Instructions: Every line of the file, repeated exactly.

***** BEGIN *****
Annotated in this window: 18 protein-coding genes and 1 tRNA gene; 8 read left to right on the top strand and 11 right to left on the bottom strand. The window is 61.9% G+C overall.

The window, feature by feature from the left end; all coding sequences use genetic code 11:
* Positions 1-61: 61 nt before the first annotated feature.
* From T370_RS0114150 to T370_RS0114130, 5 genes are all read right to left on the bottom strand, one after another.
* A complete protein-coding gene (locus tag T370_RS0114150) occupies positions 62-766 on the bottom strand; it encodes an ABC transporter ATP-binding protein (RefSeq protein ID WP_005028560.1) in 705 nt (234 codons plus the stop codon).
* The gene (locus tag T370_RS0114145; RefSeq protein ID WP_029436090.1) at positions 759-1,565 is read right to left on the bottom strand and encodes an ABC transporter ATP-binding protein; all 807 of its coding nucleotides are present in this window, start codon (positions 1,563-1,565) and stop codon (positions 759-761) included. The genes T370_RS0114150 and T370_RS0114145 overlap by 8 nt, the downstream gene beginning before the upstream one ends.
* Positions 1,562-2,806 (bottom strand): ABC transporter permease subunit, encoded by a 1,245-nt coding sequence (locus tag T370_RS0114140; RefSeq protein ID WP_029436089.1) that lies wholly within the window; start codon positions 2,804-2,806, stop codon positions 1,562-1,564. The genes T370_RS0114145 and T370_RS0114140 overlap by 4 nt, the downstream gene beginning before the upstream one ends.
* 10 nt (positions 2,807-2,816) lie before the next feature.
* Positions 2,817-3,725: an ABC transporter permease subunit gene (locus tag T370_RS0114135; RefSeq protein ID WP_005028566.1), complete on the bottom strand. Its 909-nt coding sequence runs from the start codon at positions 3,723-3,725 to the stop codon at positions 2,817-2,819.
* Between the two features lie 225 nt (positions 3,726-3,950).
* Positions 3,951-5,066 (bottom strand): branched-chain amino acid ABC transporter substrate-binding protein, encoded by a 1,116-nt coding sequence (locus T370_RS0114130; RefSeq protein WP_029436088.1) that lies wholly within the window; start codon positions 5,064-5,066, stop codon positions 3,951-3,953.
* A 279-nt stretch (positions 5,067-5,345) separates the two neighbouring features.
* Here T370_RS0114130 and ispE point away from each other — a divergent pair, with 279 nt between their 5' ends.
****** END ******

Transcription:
Annotated in this window: 18 protein-coding genes and 1 tRNA gene; 8 read left to right on the top strand and 11 right to left on the bottom strand. The window is 61.9% G+C overall.

The window, feature by feature from the left end; all coding sequences use genetic code 11:
* Positions 1-61: 61 nt before the first annotated feature.
* From T370_RS0114150 to T370_RS0114130, 5 genes are all read right to left on the bottom strand, one after another.
* A complete protein-coding gene (locus tag T370_RS0114150) occupies positions 62-766 on the bottom strand; it encodes an ABC transporter ATP-binding protein (RefSeq protein ID WP_005028560.1) in 705 nt (234 codons plus the stop codon).
* The gene (locus tag T370_RS0114145; RefSeq protein ID WP_029436090.1) at positions 759-1,565 is read right to left on the bottom strand and encodes an ABC transporter ATP-binding protein; all 807 of its coding nucleotides are present in this window, start codon (positions 1,563-1,565) and stop codon (positions 759-761) included. The genes T370_RS0114150 and T370_RS0114145 overlap by 8 nt, the downstream gene beginning before the upstream one ends.
* Positions 1,562-2,806 (bottom strand): ABC transporter permease subunit, encoded by a 1,245-nt coding sequence (locus tag T370_RS0114140; RefSeq protein ID WP_029436089.1) that lies wholly within the window; start codon positions 2,804-2,806, stop codon positions 1,562-1,564. The genes T370_RS0114145 and T370_RS0114140 overlap by 4 nt, the downstream gene beginning before the upstream one ends.
* 10 nt (positions 2,807-2,816) lie before the next feature.
* Positions 2,817-3,725: an ABC transporter permease subunit gene (locus tag T370_RS0114135; RefSeq protein ID WP_005028566.1), complete on the bottom strand. Its 909-nt coding sequence runs from the start codon at positions 3,723-3,725 to the stop codon at positions 2,817-2,819.
* Between the two features lie 225 nt (positions 3,726-3,950).
* Positions 3,951-5,066 (bottom strand): branched-chain amino acid ABC transporter substrate-binding protein, encoded by a 1,116-nt coding sequence (locus T370_RS0114130; RefSeq protein WP_029436088.1) that lies wholly within the window; start codon positions 5,064-5,066, stop codon positions 3,951-3,953.
* A 279-nt stretch (positions 5,067-5,345) separates the two neighbouring features.
* Here T370_RS0114130 and ispE point away from each other — a divergent pair, with 279 nt between their 5' ends.